I recently heard a good story from someone about becoming a dad. After his child was delivered the man was handed the tiny baby, as the midwife did so she quickly checked the sex, and proudly said 'here's your big strong boy.' The father wondered if the midwife had delivered a girl whether she would have said 'here's your big strong girl.' Right from the first seconds of being born we are judged and compartmentalized.
We assume that boys are big and strong, that they should then be dressed in blue, and need to work in the heavy industries to be satisfied. Such assumptions are not only hugely out-of-date, they are extremely damaging. Yet, all of us, in some shape and form, subscribe to them, consciously or unconsciously. Remarkably, they are all very recent concepts, and we need to challenge their validity, whilst remembering the opposite is almost invariably true as well.
A June 1918 article from the trade publication Earnshaw's Infants' Department says, 'The generally accepted rule is pink for the boys, and blue for the girls. The reason is that pink, being a more decided and stronger color, is more suitable for the boy, while blue, which is more delicate and dainty, is prettier for the girl'. In less than a hundred years we have turned that around and blue is the strong colour, and pink is for pansies. Co-incidentally, has anyone noticed that pansies are incredibly strong, vibrant and tough plants?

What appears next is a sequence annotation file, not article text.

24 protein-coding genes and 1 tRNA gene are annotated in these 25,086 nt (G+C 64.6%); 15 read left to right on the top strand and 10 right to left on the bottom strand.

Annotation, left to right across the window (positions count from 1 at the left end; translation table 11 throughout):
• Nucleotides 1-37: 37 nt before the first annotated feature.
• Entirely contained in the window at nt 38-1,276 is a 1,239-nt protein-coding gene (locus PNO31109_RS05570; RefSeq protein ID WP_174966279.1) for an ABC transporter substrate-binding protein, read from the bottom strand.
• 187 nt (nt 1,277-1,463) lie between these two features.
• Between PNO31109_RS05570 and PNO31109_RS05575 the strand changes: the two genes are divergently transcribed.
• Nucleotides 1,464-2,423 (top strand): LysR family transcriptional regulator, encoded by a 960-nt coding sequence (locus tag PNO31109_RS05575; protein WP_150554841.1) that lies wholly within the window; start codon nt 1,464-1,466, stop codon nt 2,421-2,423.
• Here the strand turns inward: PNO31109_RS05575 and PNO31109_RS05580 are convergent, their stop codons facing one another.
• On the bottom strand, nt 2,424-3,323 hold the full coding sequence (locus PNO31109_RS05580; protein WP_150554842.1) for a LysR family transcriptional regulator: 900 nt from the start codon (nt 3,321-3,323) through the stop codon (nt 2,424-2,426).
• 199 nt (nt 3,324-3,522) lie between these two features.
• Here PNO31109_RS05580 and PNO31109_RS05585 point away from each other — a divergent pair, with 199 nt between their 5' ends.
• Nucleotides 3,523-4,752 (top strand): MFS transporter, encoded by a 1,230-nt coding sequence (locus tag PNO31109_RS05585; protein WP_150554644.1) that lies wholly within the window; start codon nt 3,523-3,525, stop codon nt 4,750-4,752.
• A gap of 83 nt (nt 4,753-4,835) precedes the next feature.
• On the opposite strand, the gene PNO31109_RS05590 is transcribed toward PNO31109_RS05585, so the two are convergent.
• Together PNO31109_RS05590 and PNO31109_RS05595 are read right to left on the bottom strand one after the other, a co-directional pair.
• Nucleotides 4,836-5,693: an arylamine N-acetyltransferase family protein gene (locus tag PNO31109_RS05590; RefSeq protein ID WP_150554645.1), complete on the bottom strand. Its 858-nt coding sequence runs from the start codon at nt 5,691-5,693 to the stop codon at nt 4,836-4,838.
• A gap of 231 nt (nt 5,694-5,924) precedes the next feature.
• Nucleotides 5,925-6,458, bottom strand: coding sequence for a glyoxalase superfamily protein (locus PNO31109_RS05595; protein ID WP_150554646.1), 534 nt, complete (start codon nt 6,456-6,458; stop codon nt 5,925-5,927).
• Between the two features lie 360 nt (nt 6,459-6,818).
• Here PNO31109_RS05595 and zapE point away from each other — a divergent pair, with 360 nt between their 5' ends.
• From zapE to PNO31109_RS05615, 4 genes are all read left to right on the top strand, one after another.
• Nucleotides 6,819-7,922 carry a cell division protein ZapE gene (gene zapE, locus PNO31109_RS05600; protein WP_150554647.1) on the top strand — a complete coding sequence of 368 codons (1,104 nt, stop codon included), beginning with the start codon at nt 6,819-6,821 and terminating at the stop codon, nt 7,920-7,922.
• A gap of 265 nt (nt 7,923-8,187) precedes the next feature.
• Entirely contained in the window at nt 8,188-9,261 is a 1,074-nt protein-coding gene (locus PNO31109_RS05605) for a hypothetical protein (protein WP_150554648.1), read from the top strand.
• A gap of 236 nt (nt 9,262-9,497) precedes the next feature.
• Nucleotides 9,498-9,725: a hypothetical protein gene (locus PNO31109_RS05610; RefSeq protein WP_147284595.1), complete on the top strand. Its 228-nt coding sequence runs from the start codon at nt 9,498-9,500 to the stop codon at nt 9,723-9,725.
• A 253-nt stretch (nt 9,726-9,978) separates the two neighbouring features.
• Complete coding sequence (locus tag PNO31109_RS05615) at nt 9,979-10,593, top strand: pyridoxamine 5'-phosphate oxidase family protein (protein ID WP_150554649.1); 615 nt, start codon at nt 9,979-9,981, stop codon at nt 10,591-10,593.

I had an interesting discussion with some men about the miners of South Wales, they felt sorry for the miners who had lost their identity because they no longer had jobs down the pits.
Having worked in the South Wales Valleys for over 30 years I know the loss of the mining industry has been a huge blow for many men. However, we have also had a remarkable turnaround in the role of men in the area. A very high percentage now do the majority of parenting, they have found a completely different role, and with this comes a decrease in domestic violence, child abuse and the macho violent behavior of the past.
Within the context of human evolution the pits and mines are very recent additions to our landscape. During a reminiscence project I ran in Merthyr, the older men retold their grandmother's stories of when the Valleys were sparsely populated and most people were farmers. Not long ago.
We are entering a period of great uncertainty, and by doing so, we are desperately hanging onto various 'truths and certainties' about masculinity. Please just let them go.
As part of this uncertainty gender identity is being questioned through the influence of gender equality, we still have a long way to go, but there are green (pink) shoots of change occurring all around us, we just need to take notice.